AO: This excerpt from the interview raises the argument that of the work that is published and distributed, there is little content of relevance to working class Kenyans. This is an important point especially for Open Data and Open Access advocates and scholars and STS scholars - both Kenyan and non-Kenyans alike who work in Kenya -- to mull over. Beyond opening up content (which is important indeed, don't get me wrong), how relevant is the information for everyday research participants? In what forms is STS work being disseminated and by and for whom? Well-known for offering important theoretical understandings of translation work, how actively are we ourselves involved in doing and facilitating that such translation of our own outputs? With whom does/should that responsibility lie?
...the key issue is the content of published material. While it was possible in colonial times for Mau Mau to publish over 50 newspapers, publishing such alternative material is not possible today in Kenya, so strong is the grip of the ruling classes on people’s freedom to exchange ideas and experiences. While there is an increase in the volume and print quality of published material, it is the content that has suffered. Little of relevance to working people, who are the majority of Kenyans, is published and distributed. Yet the availability of social media is forcing change in society. It remains to be seen how this translates into the publishing sector. New forms and content of books and other material can flow directly from such technological changes.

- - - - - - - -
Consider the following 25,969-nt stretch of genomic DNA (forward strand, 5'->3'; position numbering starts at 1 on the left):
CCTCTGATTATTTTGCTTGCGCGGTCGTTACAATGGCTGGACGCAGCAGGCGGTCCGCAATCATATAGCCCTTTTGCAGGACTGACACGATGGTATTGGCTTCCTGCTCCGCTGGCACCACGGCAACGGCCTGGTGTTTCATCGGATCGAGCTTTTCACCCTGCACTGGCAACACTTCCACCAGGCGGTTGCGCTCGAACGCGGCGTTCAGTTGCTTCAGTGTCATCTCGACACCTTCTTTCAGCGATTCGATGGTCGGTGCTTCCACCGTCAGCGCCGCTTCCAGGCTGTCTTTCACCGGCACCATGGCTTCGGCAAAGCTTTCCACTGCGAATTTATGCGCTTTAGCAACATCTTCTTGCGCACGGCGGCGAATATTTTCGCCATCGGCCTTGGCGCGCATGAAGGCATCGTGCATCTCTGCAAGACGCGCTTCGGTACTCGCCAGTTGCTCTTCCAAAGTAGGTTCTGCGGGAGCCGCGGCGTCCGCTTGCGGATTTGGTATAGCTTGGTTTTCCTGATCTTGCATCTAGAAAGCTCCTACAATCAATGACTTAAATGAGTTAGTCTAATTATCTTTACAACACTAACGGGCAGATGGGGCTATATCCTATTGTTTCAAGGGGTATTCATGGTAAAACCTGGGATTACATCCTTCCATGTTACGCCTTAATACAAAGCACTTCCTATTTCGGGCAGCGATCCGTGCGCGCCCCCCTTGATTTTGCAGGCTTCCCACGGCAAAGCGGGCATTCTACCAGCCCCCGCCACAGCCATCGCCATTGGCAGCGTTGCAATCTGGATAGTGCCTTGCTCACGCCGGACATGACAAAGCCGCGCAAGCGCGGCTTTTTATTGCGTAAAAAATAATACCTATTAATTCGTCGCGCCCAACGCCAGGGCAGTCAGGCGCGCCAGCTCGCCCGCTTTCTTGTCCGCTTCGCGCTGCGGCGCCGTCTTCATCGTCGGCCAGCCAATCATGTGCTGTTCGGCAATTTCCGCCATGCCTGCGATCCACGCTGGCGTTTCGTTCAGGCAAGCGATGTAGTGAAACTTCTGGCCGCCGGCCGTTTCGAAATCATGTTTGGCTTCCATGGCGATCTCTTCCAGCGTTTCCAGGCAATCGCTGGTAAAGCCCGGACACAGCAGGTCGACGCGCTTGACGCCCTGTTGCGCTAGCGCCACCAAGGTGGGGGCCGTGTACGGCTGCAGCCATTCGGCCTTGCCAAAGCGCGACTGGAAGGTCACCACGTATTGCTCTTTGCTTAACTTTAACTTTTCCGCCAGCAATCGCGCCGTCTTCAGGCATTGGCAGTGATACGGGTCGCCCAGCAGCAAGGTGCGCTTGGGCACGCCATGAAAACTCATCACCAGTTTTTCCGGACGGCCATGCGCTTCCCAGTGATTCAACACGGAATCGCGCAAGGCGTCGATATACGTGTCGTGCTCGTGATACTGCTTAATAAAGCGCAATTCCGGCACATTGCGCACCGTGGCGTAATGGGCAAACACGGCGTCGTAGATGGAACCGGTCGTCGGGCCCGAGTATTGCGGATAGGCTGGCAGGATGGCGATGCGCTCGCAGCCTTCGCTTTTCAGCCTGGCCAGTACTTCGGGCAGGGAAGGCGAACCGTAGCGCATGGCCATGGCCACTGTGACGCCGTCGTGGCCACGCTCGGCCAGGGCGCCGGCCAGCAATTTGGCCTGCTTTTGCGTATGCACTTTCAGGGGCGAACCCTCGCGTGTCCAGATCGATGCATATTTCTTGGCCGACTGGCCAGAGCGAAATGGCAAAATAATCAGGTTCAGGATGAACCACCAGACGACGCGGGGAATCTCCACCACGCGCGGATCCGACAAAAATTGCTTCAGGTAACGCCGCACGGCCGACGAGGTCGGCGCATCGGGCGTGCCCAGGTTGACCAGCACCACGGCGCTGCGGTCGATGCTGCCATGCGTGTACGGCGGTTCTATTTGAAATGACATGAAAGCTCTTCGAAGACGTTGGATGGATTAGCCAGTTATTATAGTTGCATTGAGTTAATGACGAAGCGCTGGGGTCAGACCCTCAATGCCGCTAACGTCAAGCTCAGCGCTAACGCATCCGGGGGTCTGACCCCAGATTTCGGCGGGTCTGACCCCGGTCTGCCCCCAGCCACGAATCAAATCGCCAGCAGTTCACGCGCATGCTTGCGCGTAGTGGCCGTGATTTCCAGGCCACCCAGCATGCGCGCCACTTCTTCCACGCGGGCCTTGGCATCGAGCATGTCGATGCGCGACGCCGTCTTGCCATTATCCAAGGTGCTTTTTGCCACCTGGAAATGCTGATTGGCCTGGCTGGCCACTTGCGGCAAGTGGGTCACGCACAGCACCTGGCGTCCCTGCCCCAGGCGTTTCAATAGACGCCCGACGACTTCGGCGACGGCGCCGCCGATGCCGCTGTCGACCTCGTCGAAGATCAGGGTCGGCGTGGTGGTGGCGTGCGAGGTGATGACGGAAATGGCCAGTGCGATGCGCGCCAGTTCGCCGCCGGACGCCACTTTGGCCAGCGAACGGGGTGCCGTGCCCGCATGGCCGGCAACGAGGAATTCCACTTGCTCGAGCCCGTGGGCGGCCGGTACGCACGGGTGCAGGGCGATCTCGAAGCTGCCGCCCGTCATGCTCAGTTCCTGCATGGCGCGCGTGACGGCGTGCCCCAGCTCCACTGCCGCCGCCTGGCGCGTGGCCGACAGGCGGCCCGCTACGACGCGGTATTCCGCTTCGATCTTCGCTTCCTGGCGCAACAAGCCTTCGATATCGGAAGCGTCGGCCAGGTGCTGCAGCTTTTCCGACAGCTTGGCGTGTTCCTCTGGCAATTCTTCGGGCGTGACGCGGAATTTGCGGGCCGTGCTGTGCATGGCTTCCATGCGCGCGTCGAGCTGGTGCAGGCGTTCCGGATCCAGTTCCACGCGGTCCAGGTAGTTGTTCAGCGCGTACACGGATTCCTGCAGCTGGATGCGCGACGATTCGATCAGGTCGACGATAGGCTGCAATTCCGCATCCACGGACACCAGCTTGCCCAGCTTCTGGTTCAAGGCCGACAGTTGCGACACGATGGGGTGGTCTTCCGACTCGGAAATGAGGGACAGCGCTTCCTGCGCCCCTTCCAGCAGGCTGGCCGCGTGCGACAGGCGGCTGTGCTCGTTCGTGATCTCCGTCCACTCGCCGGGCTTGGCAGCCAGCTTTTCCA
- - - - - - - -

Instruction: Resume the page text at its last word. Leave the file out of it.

(Shiraz Durrani and Kimani Waweru)